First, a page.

Canada waterweed, Elodea canadensis, is a member of the Hydrocharitaceae family.
Canada waterweed was first detected in PEI at Knox’s Damn, Head of Montague, in 2005. It has since been detected in Pondside Park, Stratford.
The plant has been commonly used as an aquarium plant, and may have been introduced to PEI during an aquarium dump.
Here are some key features that may help to positively identify Canada waterweed:
Leaves are oblong, green, translucent, and in whorls of 3 (occasionally 4) around the stem
Leaves are 6-15mm long, 1-5mm wide and the leaf tips taper to a blunt point
Canada waterweed is dioecious – male and female flowers occur on separate plants.
Flowers are often not produced.
From June to August, small white flowers occur on the ends of thread-like stalks, floating at the water surface.
Fruit capsules, if produced, are 6mm long and ripen underwater.
Reproduces mainly by stem fragments (stolons) and overwintering buds (short compact branches that appear in late summer)
Stems are branched, round and slender, and can be 1 to several metres in length
Flowers are white-pale purple and occur at the end of the stem, usually at or just below the water surface from June- August
Depending on growing conditions, it can vary in appearance from being robust, bushy plants to spindly plants with very few leaves
They produce adventitious roots which can hang free in the water or root at the water bottom.
What it does in the ecosystem
Canada waterweed is an underwater perennial that can be a major problem in slow-flowing watercourses.
Canada waterweed spreads rapidly and easily outcompetes native species for space in aquatic ecosystems.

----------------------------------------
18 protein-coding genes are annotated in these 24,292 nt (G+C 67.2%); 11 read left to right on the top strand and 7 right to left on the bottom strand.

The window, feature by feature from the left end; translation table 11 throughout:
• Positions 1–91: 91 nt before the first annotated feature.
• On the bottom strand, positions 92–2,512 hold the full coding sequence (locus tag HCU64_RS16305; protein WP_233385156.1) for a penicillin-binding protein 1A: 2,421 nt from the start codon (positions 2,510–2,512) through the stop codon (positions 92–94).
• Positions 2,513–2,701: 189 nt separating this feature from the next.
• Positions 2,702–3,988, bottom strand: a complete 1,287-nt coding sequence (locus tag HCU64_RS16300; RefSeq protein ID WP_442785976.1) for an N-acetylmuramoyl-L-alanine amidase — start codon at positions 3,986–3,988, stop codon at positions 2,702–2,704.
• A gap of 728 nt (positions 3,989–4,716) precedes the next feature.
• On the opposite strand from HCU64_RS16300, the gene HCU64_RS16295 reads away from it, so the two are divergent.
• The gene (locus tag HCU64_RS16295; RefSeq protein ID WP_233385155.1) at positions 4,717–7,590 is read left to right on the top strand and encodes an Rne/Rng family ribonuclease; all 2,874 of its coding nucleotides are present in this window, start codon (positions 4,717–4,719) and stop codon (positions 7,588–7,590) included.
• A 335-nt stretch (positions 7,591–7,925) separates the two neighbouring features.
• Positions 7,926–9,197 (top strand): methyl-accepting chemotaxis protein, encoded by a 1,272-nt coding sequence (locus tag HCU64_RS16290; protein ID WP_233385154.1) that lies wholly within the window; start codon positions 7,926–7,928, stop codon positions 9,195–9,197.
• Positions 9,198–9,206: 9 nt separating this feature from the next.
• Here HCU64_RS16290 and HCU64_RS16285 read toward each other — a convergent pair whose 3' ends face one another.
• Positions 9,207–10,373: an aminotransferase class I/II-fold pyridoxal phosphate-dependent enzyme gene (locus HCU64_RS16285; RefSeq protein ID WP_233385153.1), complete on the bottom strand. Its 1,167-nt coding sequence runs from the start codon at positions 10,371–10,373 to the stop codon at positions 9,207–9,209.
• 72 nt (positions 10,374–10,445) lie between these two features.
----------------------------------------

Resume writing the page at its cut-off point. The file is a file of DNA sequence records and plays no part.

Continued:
It reproduces by seed and by budding (regeneration of a new plant from an outgrowth of the parent plant), but its most prolific method of reproduction is fragmentation. Even tiny pieces of the plant that float to a new location will re-establish and create another outbreak site.
Over time, stolons (horizontal stems) will spread across the bottom of the waterbody, forming a dense bed. These beds can change local water movement, trap sediment, reduce light intensity, and create anoxic conditions.
These effects combine to threaten overall ecosystem health, reduce biodiversity, and decrease the economic and recreational value of an area.
Canada waterweed infestations can disrupt human recreational activities such as fishing, boating, canoeing, and swimming.
The build-up of plant material over long periods of time can affect the irrigation of crops and drainage by clogging infrastructure like pipes and ditches.
Canada waterweed outbreaks have also caused reduced water flow to hydroelectric power plants and negatively impacted catch weights for commercial fisherman. This plant is not only a concern for the local ecosystem but has significant socioeconomic impacts as well.
The best way to manage a plant infestation is to prevent it from happening in the first place.
It is key to clean, drain, and dry all aquatic equipment when moving to another location, especially if you have been near a Canada waterweed infestation.
Don’t let it loose! Never empty aquarium waste into a natural area. This practice has facilitated the spread of Canada waterweed and other invasive species including goldfish and red-eared slider turtles.